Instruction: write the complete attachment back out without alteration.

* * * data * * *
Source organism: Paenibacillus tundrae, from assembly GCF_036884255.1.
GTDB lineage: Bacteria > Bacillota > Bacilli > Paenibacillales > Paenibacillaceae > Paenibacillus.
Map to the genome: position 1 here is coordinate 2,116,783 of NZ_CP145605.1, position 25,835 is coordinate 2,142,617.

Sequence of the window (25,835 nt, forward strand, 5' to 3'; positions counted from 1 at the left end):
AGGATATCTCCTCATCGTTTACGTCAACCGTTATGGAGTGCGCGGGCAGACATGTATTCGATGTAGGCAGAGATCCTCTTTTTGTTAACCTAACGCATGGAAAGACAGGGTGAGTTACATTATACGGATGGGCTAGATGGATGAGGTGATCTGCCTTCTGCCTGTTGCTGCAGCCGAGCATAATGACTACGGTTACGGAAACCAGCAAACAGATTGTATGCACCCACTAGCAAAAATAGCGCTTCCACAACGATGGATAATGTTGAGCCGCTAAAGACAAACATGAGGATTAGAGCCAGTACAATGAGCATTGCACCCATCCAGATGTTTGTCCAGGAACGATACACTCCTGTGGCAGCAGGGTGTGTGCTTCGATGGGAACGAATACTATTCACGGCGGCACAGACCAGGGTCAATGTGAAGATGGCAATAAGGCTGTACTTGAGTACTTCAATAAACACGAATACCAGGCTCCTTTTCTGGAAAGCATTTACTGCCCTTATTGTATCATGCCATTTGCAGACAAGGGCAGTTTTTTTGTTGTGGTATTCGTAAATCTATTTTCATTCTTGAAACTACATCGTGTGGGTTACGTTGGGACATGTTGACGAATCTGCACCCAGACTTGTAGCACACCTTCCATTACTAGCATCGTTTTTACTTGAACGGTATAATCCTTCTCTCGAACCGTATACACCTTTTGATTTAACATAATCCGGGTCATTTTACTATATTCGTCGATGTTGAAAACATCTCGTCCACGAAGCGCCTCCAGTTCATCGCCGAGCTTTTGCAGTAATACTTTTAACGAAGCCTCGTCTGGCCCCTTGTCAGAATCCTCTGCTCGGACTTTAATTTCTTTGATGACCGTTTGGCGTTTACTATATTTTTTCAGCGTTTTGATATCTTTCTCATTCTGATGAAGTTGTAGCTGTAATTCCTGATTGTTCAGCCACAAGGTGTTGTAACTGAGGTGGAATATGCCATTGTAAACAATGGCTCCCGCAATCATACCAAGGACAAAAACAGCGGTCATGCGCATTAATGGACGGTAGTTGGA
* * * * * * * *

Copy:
Source organism: Paenibacillus tundrae, from assembly GCF_036884255.1.
GTDB lineage: Bacteria > Bacillota > Bacilli > Paenibacillales > Paenibacillaceae > Paenibacillus.
Map to the genome: position 1 here is coordinate 2,116,783 of NZ_CP145605.1, position 25,835 is coordinate 2,142,617.

Sequence of the window (25,835 nt, forward strand, 5' to 3'; positions counted from 1 at the left end):
AGGATATCTCCTCATCGTTTACGTCAACCGTTATGGAGTGCGCGGGCAGACATGTATTCGATGTAGGCAGAGATCCTCTTTTTGTTAACCTAACGCATGGAAAGACAGGGTGAGTTACATTATACGGATGGGCTAGATGGATGAGGTGATCTGCCTTCTGCCTGTTGCTGCAGCCGAGCATAATGACTACGGTTACGGAAACCAGCAAACAGATTGTATGCACCCACTAGCAAAAATAGCGCTTCCACAACGATGGATAATGTTGAGCCGCTAAAGACAAACATGAGGATTAGAGCCAGTACAATGAGCATTGCACCCATCCAGATGTTTGTCCAGGAACGATACACTCCTGTGGCAGCAGGGTGTGTGCTTCGATGGGAACGAATACTATTCACGGCGGCACAGACCAGGGTCAATGTGAAGATGGCAATAAGGCTGTACTTGAGTACTTCAATAAACACGAATACCAGGCTCCTTTTCTGGAAAGCATTTACTGCCCTTATTGTATCATGCCATTTGCAGACAAGGGCAGTTTTTTTGTTGTGGTATTCGTAAATCTATTTTCATTCTTGAAACTACATCGTGTGGGTTACGTTGGGACATGTTGACGAATCTGCACCCAGACTTGTAGCACACCTTCCATTACTAGCATCGTTTTTACTTGAACGGTATAATCCTTCTCTCGAACCGTATACACCTTTTGATTTAACATAATCCGGGTCATTTTACTATATTCGTCGATGTTGAAAACATCTCGTCCACGAAGCGCCTCCAGTTCATCGCCGAGCTTTTGCAGTAATACTTTTAACGAAGCCTCGTCTGGCCCCTTGTCAGAATCCTCTGCTCGGACTTTAATTTCTTTGATGACCGTTTGGCGTTTACTATATTTTTTCAGCGTTTTGATATCTTTCTCATTCTGATGAAGTTGTAGCTGTAATTCCTGATTGTTCAGCCACAAGGTGTTGTAACTGAGGTGGAATATGCCATTGTAAACAATGGCTCCCGCAATCATACCAAGGACAAAAACAGCGGTCATGCGCATTAATGGACGGTAGTTGGA